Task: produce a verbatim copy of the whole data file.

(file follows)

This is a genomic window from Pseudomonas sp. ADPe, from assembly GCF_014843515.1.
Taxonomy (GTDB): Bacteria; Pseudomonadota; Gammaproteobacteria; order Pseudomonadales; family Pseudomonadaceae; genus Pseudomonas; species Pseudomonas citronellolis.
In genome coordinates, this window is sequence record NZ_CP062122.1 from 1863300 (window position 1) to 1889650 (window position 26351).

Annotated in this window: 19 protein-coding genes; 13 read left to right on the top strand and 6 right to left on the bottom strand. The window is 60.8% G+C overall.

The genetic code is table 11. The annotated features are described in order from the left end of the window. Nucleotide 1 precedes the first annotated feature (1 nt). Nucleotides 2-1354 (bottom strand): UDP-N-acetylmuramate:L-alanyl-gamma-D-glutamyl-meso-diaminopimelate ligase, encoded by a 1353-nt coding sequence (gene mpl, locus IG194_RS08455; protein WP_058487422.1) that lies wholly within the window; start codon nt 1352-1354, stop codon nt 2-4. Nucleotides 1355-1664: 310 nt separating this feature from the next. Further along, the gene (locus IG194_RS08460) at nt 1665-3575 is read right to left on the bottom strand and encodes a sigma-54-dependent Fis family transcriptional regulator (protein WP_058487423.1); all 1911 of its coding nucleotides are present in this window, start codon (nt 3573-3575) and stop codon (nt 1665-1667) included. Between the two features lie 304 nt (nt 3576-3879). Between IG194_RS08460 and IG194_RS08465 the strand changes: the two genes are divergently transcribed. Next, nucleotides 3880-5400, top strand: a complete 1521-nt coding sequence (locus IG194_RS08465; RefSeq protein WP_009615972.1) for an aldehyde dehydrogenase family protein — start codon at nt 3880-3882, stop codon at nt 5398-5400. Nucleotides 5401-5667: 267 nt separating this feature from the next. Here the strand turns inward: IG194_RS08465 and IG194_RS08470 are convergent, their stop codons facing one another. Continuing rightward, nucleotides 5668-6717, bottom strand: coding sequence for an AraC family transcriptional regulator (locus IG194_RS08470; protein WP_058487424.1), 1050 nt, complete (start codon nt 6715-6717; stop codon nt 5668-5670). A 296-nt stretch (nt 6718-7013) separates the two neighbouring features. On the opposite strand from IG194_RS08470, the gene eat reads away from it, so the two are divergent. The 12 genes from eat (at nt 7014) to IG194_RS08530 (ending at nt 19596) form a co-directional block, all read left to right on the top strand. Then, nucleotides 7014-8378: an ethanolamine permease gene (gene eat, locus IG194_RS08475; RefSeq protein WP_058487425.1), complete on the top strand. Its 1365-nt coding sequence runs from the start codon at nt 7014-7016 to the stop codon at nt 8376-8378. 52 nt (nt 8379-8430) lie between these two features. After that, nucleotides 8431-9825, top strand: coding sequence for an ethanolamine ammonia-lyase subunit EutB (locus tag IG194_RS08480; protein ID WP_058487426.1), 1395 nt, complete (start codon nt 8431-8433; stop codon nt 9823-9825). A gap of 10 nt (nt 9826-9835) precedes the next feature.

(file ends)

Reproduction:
This is a genomic window from Pseudomonas sp. ADPe, from assembly GCF_014843515.1.
Taxonomy (GTDB): Bacteria; Pseudomonadota; Gammaproteobacteria; order Pseudomonadales; family Pseudomonadaceae; genus Pseudomonas; species Pseudomonas citronellolis.
In genome coordinates, this window is sequence record NZ_CP062122.1 from 1863300 (window position 1) to 1889650 (window position 26351).

Annotated in this window: 19 protein-coding genes; 13 read left to right on the top strand and 6 right to left on the bottom strand. The window is 60.8% G+C overall.

The genetic code is table 11. The annotated features are described in order from the left end of the window. Nucleotide 1 precedes the first annotated feature (1 nt). Nucleotides 2-1354 (bottom strand): UDP-N-acetylmuramate:L-alanyl-gamma-D-glutamyl-meso-diaminopimelate ligase, encoded by a 1353-nt coding sequence (gene mpl, locus IG194_RS08455; protein WP_058487422.1) that lies wholly within the window; start codon nt 1352-1354, stop codon nt 2-4. Nucleotides 1355-1664: 310 nt separating this feature from the next. Further along, the gene (locus IG194_RS08460) at nt 1665-3575 is read right to left on the bottom strand and encodes a sigma-54-dependent Fis family transcriptional regulator (protein WP_058487423.1); all 1911 of its coding nucleotides are present in this window, start codon (nt 3573-3575) and stop codon (nt 1665-1667) included. Between the two features lie 304 nt (nt 3576-3879). Between IG194_RS08460 and IG194_RS08465 the strand changes: the two genes are divergently transcribed. Next, nucleotides 3880-5400, top strand: a complete 1521-nt coding sequence (locus IG194_RS08465; RefSeq protein WP_009615972.1) for an aldehyde dehydrogenase family protein — start codon at nt 3880-3882, stop codon at nt 5398-5400. Nucleotides 5401-5667: 267 nt separating this feature from the next. Here the strand turns inward: IG194_RS08465 and IG194_RS08470 are convergent, their stop codons facing one another. Continuing rightward, nucleotides 5668-6717, bottom strand: coding sequence for an AraC family transcriptional regulator (locus IG194_RS08470; protein WP_058487424.1), 1050 nt, complete (start codon nt 6715-6717; stop codon nt 5668-5670). A 296-nt stretch (nt 6718-7013) separates the two neighbouring features. On the opposite strand from IG194_RS08470, the gene eat reads away from it, so the two are divergent. The 12 genes from eat (at nt 7014) to IG194_RS08530 (ending at nt 19596) form a co-directional block, all read left to right on the top strand. Then, nucleotides 7014-8378: an ethanolamine permease gene (gene eat, locus IG194_RS08475; RefSeq protein WP_058487425.1), complete on the top strand. Its 1365-nt coding sequence runs from the start codon at nt 7014-7016 to the stop codon at nt 8376-8378. 52 nt (nt 8379-8430) lie between these two features. After that, nucleotides 8431-9825, top strand: coding sequence for an ethanolamine ammonia-lyase subunit EutB (locus tag IG194_RS08480; protein ID WP_058487426.1), 1395 nt, complete (start codon nt 8431-8433; stop codon nt 9823-9825). A gap of 10 nt (nt 9826-9835) precedes the next feature.